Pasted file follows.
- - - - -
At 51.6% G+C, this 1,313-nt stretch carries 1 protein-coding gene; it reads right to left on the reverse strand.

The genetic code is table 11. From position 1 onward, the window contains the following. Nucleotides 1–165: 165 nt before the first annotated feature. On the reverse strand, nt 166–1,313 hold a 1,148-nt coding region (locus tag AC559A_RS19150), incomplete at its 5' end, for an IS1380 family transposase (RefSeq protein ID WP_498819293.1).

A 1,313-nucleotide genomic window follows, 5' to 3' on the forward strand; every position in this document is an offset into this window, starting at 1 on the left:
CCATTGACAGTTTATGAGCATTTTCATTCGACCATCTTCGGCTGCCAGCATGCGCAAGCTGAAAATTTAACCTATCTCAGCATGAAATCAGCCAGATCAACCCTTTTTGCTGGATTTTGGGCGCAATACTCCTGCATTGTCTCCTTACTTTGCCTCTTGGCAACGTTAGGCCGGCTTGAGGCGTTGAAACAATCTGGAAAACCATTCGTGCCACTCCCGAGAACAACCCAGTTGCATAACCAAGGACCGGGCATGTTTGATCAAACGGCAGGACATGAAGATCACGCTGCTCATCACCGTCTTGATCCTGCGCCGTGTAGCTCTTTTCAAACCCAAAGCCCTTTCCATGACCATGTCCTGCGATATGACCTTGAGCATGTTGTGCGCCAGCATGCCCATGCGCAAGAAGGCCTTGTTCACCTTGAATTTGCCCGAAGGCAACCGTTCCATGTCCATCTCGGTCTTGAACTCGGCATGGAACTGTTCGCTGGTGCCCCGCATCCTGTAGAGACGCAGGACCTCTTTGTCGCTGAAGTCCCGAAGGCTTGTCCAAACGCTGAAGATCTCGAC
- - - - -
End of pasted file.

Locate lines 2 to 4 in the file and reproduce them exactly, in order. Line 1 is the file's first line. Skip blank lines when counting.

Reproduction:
The genetic code is table 11. From position 1 onward, the window contains the following. Nucleotides 1–165: 165 nt before the first annotated feature. On the reverse strand, nt 166–1,313 hold a 1,148-nt coding region (locus tag AC559A_RS19150), incomplete at its 5' end, for an IS1380 family transposase (RefSeq protein ID WP_498819293.1).

A 1,313-nucleotide genomic window follows, 5' to 3' on the forward strand; every position in this document is an offset into this window, starting at 1 on the left:
CCATTGACAGTTTATGAGCATTTTCATTCGACCATCTTCGGCTGCCAGCATGCGCAAGCTGAAAATTTAACCTATCTCAGCATGAAATCAGCCAGATCAACCCTTTTTGCTGGATTTTGGGCGCAATACTCCTGCATTGTCTCCTTACTTTGCCTCTTGGCAACGTTAGGCCGGCTTGAGGCGTTGAAACAATCTGGAAAACCATTCGTGCCACTCCCGAGAACAACCCAGTTGCATAACCAAGGACCGGGCATGTTTGATCAAACGGCAGGACATGAAGATCACGCTGCTCATCACCGTCTTGATCCTGCGCCGTGTAGCTCTTTTCAAACCCAAAGCCCTTTCCATGACCATGTCCTGCGATATGACCTTGAGCATGTTGTGCGCCAGCATGCCCATGCGCAAGAAGGCCTTGTTCACCTTGAATTTGCCCGAAGGCAACCGTTCCATGTCCATCTCGGTCTTGAACTCGGCATGGAACTGTTCGCTGGTGCCCCGCATCCTGTAGAGACGCAGGACCTCTTTGTCGCTGAAGTCCCGAAGGCTTGTCCAAACGCTGAAGATCTCGAC